Happy ending for the Kansas City Atheist Coalition.

It turns out that not all religious people prioritize evangelizing over doing good works.  The KCAC have reported that we have a happy ending to this story.  The atheists will get to volunteer helping the homeless, they will get to work with religious people on common goals, and there are religious groups that haven’t had their priorities corrupted by their religion:

The Kansas City Atheist Coalition has received an overwhelming amount of requests from various organizations to assist them during the Thanksgiving holiday. We were pleased to receive a request from The Micah Ministry of Independence Boulevard to help serve food to those in need during their Thanksgiving dinner on Monday, November 25th.

Senior Minister Lee Chiraimonte has expressed that they do not require an acceptance of faith from those who volunteer, nor do they ask one of those who need a warm meal for the night. They accept all who enter their doors regardless of faith, sexual orientation, race, creed, or legal standing. We are quite excited to simply work together and sincerely help those who are less fortunate.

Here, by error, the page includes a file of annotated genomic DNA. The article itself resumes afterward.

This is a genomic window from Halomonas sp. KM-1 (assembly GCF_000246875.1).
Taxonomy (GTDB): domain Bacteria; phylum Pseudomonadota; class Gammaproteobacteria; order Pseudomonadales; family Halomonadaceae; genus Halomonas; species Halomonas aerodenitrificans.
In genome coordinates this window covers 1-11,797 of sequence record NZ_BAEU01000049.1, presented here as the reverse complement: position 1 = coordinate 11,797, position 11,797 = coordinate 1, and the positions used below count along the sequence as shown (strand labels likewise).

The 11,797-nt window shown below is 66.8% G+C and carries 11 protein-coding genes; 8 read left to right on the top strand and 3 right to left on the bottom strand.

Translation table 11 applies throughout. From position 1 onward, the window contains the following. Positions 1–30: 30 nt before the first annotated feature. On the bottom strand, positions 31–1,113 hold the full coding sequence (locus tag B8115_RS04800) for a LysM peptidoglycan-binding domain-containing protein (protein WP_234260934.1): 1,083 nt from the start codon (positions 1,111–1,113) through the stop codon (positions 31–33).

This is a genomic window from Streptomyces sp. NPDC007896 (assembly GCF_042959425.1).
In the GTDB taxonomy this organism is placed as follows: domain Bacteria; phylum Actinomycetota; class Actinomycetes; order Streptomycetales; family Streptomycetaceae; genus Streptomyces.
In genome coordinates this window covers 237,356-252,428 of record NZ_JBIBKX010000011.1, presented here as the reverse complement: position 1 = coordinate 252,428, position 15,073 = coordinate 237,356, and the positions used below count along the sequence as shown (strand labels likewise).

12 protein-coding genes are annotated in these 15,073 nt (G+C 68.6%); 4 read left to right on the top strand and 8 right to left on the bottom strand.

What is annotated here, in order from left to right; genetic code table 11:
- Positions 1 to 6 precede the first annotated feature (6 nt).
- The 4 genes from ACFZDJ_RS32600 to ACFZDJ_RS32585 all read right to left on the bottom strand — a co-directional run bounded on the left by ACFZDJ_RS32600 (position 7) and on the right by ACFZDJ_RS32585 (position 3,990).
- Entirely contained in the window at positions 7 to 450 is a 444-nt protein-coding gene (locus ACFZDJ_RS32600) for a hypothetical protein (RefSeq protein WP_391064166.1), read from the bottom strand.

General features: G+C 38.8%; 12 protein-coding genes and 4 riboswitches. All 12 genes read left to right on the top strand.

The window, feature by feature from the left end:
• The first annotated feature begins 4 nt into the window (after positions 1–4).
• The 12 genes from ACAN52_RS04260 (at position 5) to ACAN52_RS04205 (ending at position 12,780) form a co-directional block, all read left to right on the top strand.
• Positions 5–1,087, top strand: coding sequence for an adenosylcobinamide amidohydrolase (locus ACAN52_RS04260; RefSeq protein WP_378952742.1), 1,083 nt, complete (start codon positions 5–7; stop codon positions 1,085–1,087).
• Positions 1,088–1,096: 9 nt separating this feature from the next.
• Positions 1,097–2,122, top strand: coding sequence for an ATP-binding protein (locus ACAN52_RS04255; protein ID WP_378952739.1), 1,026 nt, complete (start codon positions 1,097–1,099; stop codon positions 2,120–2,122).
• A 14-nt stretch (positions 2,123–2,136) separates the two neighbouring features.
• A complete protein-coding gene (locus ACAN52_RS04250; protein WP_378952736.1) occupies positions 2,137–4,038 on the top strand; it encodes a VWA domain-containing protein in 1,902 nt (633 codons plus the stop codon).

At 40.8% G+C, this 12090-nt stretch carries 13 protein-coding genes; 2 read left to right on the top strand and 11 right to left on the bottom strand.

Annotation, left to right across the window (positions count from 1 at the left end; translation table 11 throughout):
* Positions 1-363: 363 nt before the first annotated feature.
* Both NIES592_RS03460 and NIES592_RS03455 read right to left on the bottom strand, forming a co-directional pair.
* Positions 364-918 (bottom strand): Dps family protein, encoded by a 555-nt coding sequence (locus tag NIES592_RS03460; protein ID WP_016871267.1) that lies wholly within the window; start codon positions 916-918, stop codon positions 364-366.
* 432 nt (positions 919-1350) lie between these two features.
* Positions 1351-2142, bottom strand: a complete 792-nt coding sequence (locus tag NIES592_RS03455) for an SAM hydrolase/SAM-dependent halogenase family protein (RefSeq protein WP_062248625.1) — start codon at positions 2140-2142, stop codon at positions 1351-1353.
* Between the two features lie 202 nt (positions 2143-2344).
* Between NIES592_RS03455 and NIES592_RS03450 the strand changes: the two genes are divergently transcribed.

Not thanks to god – thanks to good people who have sensible prerogatives.

Christians everywhere should be grateful to the Micah ministry as well as all the other charitable organizations that accept anybody willing to help the poor, not just the ones who will use charity as a carrot on a stick.  They are the antithesis to groups like the Kansas City Rescue Mission, which should be ashamed of themselves (and would be if they didn’t think Jesus was giving them the cosmic thumbs up for choosing evangelism over efficiency in feeding the poor).

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About JT Eberhard

When not defending the planet from inevitable apocalypse at the rotting hands of the undead, JT is a writer and public speaker about atheism, gay rights, and more. He spent two and a half years with the Secular Student Alliance as their first high school organizer. During that time he built the SSA’s high school program and oversaw the development of groups nationwide. JT is also the co-founder of the popular Skepticon conference and served as the events lead organizer during its first three years.